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[whitespace] Controversial 'living wage' standard may not be as fearsome as expected

By Traci Hukill

The brainchild of the Milwaukee-based New Party, the concept of a living wage began gaining momentum in 1994 when Baltimore passed a city ordinance requiring city contractors to pay their employees $7.70 an hour. In the four years since, 15 cities including Los Angeles and Oakland have followed suit.

Adam Glickman, communications director for the New Party, explains the party's strategy this way: "The more living wage campaigns at the local level that affect companies, the more they'll be likely to percolate up to the state level, hopefully pressuring Congress to pass a more substantial minimum wage increase than a couple of years ago."

When the idea of a living wage for San Jose first cropped up in early September, alarms went off all over the business community. How would small businesses compete for contracts? Would a caterer who contracted with the city have to pay the dishwashers $12.50 an hour? How would the new measure affect costs to taxpayers? The half-dozen businesspeople who spoke against the ordinance at the Sept. 15 council meeting raised these questions, but they were far outnumbered--and their cautiousness was far exceeded--by an elated throng testifying for the need for higher wages.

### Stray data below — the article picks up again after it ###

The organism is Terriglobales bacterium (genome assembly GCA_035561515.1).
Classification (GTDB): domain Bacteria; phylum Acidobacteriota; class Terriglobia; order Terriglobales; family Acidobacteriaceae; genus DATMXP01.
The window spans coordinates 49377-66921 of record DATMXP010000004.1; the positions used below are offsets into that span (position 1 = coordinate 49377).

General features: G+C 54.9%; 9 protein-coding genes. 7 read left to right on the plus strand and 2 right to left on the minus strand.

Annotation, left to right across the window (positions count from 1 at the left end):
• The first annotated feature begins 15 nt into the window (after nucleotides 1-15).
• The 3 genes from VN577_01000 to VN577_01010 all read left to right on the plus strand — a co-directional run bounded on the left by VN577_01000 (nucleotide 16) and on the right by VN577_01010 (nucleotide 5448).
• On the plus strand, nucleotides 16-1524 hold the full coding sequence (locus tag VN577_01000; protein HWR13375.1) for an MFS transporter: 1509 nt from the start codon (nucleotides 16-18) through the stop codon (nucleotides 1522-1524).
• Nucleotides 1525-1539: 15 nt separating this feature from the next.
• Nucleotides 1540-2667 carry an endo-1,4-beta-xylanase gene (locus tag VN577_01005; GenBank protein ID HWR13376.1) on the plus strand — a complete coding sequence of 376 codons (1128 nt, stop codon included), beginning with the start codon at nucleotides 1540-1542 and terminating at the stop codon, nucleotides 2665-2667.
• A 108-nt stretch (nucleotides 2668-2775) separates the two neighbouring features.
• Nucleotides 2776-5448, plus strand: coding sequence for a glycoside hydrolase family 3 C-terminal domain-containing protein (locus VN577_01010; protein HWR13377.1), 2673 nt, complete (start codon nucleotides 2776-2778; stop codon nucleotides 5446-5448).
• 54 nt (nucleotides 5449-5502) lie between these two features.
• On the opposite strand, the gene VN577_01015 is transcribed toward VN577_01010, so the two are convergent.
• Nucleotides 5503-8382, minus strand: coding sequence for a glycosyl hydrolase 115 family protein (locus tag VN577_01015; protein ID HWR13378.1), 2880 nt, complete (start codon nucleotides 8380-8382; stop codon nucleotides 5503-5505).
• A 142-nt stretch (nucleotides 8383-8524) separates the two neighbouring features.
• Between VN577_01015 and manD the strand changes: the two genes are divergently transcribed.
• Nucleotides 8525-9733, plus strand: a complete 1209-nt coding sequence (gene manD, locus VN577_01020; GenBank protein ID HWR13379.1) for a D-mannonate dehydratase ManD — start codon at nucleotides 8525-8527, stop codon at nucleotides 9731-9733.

The parameters of the ordinance, such as who must comply with it and how much the required wage will be, won't be known until City Manager Regina Williams has researched the potential costs and submitted a report to the council. That's supposed to happen in November.

But there may be good news for business owners worried about their contracts with the city. Small businesses, part-time employees and non-profit organizations will likely be exempt. Restaurants like 840 N. First Street, where the city racks up close to $20,000 a year in meal tabs, don't technically have a contract with the city (they are considered a "vendor" by city definition), so they needn't worry. The same goes for office supply stores where the city does its shopping. In fact, so many businesses who deal with the city are exempt that the real question might be, Does this ordinance have any teeth?

Businesses who sell products to the city aren't considered contractors. But businesses who sell services like landscaping, cleaning and construction are. As it turns out, though, many of these companies already pay their employees the equivalent of a living wage. Says Blaine Boccignone of Davey Tree Expert Company, "We have some federal contracts where there's a prevailing wage [$9-$12 an hour], and that's never been a problem. Most of our skilled employees make more than that anyway. As long as there's a level playing field, it shouldn't hurt us."

Marcus Peck of Lone Star Landscape Construction says he already pays union wages. But many landscape companies, whose employees are at the bottom of the pay scale anyway, may have a hard time.

"If all you did was city work, then it's a good thing," he says. "But when you think about having to pay a guy $12 an hour who's working on a city contract five or six hours a day, a couple of days a week, and then the rest of the time he's doing residential work for $6 an hour ... well, I think there'll be landscapers who'll no longer do business with the city. They're going to lose some good contracts, is what's going to happen."

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From the October 15-21, 1998 issue of Metro.

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